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**posted on**

August 8, 2009, 4:47 pm

I've done research in my many perl books as well as numerous perl

references on the web and still am confused on this rather simple

situation (embarrassingly so):

I need to compare two variables for presence of content to meet the

following tests:

VarA = present and VarB = present then false

VarA = empty and VarB = empty then false

VarA = present and VarB = empty then true

VarA = empty and VarB = present then true

-or-

As I more simply thought of if:

VarA ne VarB then true

Each Var could contain

1) an empty string

2) a string value

3) a numeric value

4) a space

I cannot seem to get a consistent result from the various methods I've

used.

Any recommendations or suggestions greatly appreciated.

Thanks - B

## Re: Help with simple compare condition?

What does "presence of content" mean when you say it?

If "content" is "foo", then is it "present" in

foo

foobar

barfoo

barfoobaz

?

That is the truth table for the xor operator, so I'd start with that.

You have only 4 cases, if you wrote a short and complete program

that shows VarA and VarB for the 4 cases, then we could probably

help you solve your problem.

--

Tad McClellan

email: perl -le "print scalar reverse qq/moc.noitatibaher0cmdat/"

## Re: Help with simple compare condition?

"non-empty and non-space"

Would this be TRUE and all others be FALSE?

...

Logic conditions:

VarA = present and VarB = present then false

VarA = empty and VarB = empty then false

VarA = present and VarB = empty then true

VarA = empty and VarB = present then true

A && B false

!A && !B false

A && !B true

!A && B true

Convert to 'true'/logical or:

#1 !(!A || !B) true logical

#2 !( A || B) true logical

#3 !A || B true A xor B

#4 A || !B true A xor B

The xor operator can cover #3#4 in once statement because its atomic.

(Xor = only one can/must be true)

#5 (from #3#2) A xor B true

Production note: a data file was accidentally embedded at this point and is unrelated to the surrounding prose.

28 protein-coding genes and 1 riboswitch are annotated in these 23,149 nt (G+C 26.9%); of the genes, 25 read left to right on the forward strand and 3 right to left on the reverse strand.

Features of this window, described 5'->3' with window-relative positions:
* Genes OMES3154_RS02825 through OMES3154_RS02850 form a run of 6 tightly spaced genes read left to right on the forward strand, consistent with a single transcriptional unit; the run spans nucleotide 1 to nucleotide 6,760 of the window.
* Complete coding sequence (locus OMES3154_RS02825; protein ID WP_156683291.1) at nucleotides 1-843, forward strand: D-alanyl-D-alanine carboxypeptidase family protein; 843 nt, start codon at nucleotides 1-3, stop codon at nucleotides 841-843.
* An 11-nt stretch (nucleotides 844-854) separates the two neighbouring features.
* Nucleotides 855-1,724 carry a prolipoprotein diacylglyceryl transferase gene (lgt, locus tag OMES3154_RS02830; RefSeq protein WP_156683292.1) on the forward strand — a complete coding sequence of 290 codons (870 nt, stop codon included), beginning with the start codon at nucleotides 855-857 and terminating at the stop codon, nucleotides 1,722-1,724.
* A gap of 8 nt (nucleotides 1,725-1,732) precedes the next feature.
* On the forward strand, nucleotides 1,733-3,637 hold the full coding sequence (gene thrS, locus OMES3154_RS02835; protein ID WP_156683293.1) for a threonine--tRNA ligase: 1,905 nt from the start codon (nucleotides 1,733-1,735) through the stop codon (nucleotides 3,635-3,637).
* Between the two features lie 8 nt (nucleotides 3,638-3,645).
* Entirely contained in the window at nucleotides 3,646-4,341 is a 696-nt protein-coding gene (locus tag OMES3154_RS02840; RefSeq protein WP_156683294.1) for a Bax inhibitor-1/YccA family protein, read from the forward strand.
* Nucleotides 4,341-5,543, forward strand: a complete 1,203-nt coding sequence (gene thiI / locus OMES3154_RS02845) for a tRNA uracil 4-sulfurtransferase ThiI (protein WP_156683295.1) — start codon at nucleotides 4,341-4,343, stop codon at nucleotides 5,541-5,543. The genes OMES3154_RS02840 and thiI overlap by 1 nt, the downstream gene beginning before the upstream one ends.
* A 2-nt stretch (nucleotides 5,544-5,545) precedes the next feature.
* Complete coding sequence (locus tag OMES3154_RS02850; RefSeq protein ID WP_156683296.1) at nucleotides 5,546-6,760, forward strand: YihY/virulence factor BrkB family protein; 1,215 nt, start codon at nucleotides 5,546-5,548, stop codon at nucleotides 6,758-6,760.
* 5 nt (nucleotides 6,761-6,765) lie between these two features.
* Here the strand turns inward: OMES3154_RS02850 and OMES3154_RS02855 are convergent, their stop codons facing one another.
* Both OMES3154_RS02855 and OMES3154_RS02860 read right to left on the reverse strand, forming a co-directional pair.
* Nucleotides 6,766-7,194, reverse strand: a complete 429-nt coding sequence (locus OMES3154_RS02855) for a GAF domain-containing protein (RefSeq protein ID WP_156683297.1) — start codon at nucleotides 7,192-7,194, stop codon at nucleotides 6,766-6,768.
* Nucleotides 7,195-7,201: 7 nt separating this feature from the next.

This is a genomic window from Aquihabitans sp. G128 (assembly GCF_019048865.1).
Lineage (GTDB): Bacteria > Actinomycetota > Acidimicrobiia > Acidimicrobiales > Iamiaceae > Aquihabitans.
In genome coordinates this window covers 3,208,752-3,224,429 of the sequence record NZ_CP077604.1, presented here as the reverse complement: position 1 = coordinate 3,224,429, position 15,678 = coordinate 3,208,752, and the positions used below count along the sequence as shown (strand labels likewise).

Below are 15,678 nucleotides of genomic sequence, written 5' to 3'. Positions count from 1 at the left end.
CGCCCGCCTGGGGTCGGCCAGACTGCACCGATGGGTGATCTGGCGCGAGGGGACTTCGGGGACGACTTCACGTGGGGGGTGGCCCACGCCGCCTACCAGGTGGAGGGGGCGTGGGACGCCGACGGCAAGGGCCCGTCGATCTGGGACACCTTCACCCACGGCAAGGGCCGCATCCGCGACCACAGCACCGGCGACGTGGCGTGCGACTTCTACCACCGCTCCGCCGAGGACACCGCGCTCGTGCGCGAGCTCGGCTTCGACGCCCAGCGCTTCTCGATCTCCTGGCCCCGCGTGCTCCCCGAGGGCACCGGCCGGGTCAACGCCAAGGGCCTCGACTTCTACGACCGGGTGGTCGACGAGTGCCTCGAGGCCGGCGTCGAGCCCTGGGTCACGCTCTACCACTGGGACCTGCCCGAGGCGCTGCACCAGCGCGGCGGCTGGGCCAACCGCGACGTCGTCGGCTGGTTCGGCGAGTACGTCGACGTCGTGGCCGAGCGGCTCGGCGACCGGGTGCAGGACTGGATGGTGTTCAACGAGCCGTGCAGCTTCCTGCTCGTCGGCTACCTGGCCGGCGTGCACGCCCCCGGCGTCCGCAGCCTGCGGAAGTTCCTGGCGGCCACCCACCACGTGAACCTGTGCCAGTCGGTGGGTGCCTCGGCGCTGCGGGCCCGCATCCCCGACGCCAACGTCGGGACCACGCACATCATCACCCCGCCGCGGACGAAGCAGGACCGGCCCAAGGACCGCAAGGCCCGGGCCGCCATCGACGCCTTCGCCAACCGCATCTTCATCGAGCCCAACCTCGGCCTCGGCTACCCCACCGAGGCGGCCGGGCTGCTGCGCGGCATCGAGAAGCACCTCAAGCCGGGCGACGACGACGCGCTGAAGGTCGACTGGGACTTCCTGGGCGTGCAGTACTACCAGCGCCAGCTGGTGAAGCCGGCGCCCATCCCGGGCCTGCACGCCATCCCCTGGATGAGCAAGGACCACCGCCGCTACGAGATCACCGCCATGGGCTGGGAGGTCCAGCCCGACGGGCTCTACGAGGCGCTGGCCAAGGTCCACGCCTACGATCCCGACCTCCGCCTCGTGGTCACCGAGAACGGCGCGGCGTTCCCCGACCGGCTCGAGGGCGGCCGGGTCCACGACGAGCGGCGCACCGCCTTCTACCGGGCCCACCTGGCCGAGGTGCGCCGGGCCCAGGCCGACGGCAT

The 'truth' breaks down when you consider #1#2 in relation to each other

and #5.

For instance A xor B is not necessarily equal to !(!A || !B)) nor !( A || B).

You have to ask yourself "what is the truth I am actually looking for?"

Not all 'truths' are equal. Some are falshood in disguise.

Truth as a whole is often confused with 'truth' as a subset.

The absolute truth MUST be a combination of all incremental truth.

Your attempt at logic is pffft..

You should attempt to take a junior college course called 'Formal Symbolic

Logic',

something that will help you immensly.

-sln

---------------------------------

use strict;

use warnings;

my ($VarA,$VarB,$A,$B);

$VarA = 'asg';

$VarB = '';

$A = defined($VarA) && $VarA =~ /^\s*.+/ ? 1:0;

$B = defined($VarB) && $VarB =~ /^\s*.+/ ? 1:0;

print "$A $B\n";

if ( ($A xor $B) ) {

print "Xor condition is true\n";

} else {

print "Xor cndition is false\n";

}

if ( (!(!$A || !$B)) && !($A || $B) ) {

print "Logical condition is true\n";

} else {

print "Logical cndition is false\n";

}

## Re: Help with simple compare condition?

I think you need a more precise definition of "present". Do you mean:

a) the variable exists

b) the variable exists and has a value (e.g. non-empty)

c) the variable exists and has a

***specific***value (e.g. non-space if a string,

non-zero if a number)

That, of course, is an entirely different condition. Two different non-empty

strings are "present", but not equal. The numbers 1 and 2 are present, but,

again, not equal. Moreover, the numbers 1 and 1 are present, and

***are***equal.

What if the variable doesn't exist?

Is that "present", or not?

Presumably, that's "present" -- but what if its value is entirely whitespace

characters (blank, tab, line feed, etc.)?

Presumably, that's "present" too -- but what if the value is zero? Is that

"present"? Do you distinguish between integer zero and floating-point

zero-point-zero?

Is that "present", or not?

Perhaps if you posted some of those methods...?

I suspect that the largest part of your trouble is a failure to define clearly

exactly what you mean by "present".

Sure -- show us what you've tried, and what happens when you try it.

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